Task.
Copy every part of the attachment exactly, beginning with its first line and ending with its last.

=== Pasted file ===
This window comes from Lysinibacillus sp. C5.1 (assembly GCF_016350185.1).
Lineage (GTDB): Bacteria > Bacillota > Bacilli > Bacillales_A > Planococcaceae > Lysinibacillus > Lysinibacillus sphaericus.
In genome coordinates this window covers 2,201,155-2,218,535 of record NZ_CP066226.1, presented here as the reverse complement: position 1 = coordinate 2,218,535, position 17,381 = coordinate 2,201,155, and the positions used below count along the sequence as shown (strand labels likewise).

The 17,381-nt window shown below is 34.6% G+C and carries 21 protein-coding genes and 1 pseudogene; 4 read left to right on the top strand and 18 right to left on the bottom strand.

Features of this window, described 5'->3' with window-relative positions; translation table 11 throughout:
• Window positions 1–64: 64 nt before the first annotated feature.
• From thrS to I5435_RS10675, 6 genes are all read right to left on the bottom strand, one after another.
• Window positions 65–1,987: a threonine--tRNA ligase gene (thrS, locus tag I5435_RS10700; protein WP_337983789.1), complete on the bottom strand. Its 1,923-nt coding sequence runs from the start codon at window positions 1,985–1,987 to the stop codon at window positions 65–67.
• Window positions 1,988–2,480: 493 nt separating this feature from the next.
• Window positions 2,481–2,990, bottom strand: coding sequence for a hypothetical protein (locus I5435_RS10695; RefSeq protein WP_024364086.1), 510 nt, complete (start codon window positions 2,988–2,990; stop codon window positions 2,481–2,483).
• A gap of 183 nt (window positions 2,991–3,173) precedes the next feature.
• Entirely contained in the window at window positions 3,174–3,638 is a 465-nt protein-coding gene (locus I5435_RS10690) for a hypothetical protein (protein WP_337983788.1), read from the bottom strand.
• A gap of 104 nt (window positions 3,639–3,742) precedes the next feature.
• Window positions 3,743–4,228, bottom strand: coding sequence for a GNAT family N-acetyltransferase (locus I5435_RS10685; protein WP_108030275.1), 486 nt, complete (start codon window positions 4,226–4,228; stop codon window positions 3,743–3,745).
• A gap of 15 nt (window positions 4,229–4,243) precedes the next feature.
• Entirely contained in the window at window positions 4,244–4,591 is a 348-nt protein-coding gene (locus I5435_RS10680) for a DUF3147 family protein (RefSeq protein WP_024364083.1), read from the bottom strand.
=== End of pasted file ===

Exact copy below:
This window comes from Lysinibacillus sp. C5.1 (assembly GCF_016350185.1).
Lineage (GTDB): Bacteria > Bacillota > Bacilli > Bacillales_A > Planococcaceae > Lysinibacillus > Lysinibacillus sphaericus.
In genome coordinates this window covers 2,201,155-2,218,535 of record NZ_CP066226.1, presented here as the reverse complement: position 1 = coordinate 2,218,535, position 17,381 = coordinate 2,201,155, and the positions used below count along the sequence as shown (strand labels likewise).

The 17,381-nt window shown below is 34.6% G+C and carries 21 protein-coding genes and 1 pseudogene; 4 read left to right on the top strand and 18 right to left on the bottom strand.

Features of this window, described 5'->3' with window-relative positions; translation table 11 throughout:
• Window positions 1–64: 64 nt before the first annotated feature.
• From thrS to I5435_RS10675, 6 genes are all read right to left on the bottom strand, one after another.
• Window positions 65–1,987: a threonine--tRNA ligase gene (thrS, locus tag I5435_RS10700; protein WP_337983789.1), complete on the bottom strand. Its 1,923-nt coding sequence runs from the start codon at window positions 1,985–1,987 to the stop codon at window positions 65–67.
• Window positions 1,988–2,480: 493 nt separating this feature from the next.
• Window positions 2,481–2,990, bottom strand: coding sequence for a hypothetical protein (locus I5435_RS10695; RefSeq protein WP_024364086.1), 510 nt, complete (start codon window positions 2,988–2,990; stop codon window positions 2,481–2,483).
• A gap of 183 nt (window positions 2,991–3,173) precedes the next feature.
• Entirely contained in the window at window positions 3,174–3,638 is a 465-nt protein-coding gene (locus I5435_RS10690) for a hypothetical protein (protein WP_337983788.1), read from the bottom strand.
• A gap of 104 nt (window positions 3,639–3,742) precedes the next feature.
• Window positions 3,743–4,228, bottom strand: coding sequence for a GNAT family N-acetyltransferase (locus I5435_RS10685; protein WP_108030275.1), 486 nt, complete (start codon window positions 4,226–4,228; stop codon window positions 3,743–3,745).
• A gap of 15 nt (window positions 4,229–4,243) precedes the next feature.
• Entirely contained in the window at window positions 4,244–4,591 is a 348-nt protein-coding gene (locus I5435_RS10680) for a DUF3147 family protein (RefSeq protein WP_024364083.1), read from the bottom strand.